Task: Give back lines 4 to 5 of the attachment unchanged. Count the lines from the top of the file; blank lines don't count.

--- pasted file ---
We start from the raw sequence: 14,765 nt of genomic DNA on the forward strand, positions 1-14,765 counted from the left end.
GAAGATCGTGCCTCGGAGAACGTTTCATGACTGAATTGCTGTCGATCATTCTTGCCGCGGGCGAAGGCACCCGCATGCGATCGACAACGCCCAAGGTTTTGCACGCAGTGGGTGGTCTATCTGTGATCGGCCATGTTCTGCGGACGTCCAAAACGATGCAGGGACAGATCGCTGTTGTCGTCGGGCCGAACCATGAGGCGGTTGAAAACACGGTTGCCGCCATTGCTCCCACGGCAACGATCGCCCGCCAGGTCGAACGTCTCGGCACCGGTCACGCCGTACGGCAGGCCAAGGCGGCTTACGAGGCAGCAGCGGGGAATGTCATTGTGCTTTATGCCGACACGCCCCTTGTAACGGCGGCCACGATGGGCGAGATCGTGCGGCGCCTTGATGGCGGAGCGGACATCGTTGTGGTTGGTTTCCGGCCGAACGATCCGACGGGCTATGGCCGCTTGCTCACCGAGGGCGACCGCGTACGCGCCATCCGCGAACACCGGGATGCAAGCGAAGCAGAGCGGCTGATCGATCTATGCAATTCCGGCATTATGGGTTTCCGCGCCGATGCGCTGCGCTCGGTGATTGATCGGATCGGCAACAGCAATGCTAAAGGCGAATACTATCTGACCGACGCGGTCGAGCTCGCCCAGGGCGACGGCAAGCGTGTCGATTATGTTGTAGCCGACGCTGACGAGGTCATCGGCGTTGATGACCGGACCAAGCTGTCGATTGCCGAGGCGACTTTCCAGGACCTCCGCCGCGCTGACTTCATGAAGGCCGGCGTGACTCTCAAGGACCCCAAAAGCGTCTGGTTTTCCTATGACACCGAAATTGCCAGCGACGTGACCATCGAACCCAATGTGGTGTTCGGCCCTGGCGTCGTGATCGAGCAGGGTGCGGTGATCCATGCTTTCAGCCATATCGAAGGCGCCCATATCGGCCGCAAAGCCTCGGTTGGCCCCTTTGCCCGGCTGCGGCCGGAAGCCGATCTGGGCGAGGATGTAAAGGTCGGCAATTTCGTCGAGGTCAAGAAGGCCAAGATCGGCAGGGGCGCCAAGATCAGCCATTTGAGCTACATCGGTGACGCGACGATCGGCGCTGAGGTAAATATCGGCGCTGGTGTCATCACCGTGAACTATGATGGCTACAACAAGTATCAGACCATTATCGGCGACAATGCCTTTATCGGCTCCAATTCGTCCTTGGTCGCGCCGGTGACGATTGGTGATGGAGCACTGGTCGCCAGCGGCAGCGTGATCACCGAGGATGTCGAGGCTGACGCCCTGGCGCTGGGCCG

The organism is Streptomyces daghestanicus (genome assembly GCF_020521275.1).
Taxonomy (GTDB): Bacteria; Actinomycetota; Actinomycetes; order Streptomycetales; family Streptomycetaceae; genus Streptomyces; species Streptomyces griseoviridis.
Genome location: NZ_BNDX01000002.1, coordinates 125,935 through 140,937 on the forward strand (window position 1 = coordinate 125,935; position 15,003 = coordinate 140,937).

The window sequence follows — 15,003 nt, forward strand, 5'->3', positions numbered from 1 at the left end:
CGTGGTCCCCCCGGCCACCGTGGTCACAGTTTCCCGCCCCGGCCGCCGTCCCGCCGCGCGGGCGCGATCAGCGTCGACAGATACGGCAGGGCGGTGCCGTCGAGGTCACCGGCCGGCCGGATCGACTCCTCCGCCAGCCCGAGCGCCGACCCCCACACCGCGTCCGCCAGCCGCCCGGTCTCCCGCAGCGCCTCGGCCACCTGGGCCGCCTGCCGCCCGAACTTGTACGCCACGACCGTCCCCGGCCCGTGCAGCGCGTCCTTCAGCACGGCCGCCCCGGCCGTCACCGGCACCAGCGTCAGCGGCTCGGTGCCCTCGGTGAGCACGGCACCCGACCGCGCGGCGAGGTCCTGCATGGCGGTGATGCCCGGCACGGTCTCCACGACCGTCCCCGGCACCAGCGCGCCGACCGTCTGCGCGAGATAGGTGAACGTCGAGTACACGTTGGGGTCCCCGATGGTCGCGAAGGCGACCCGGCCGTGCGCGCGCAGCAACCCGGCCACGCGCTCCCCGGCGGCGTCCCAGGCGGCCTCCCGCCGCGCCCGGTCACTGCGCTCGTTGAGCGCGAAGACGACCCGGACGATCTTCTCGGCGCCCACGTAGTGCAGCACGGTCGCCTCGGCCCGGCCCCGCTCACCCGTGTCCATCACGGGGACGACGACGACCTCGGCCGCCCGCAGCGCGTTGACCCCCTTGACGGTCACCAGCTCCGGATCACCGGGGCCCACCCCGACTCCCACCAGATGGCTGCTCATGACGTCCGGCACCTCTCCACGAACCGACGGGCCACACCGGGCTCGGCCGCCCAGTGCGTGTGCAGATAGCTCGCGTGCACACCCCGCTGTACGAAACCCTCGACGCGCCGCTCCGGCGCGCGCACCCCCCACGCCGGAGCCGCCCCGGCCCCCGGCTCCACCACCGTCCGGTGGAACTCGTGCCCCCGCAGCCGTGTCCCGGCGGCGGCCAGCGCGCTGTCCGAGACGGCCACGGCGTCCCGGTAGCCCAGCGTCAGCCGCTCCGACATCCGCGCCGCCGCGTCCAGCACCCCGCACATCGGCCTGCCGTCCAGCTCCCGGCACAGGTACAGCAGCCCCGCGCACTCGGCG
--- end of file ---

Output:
Taxonomy (GTDB): Bacteria; Actinomycetota; Actinomycetes; order Streptomycetales; family Streptomycetaceae; genus Streptomyces; species Streptomyces griseoviridis.
Genome location: NZ_BNDX01000002.1, coordinates 125,935 through 140,937 on the forward strand (window position 1 = coordinate 125,935; position 15,003 = coordinate 140,937).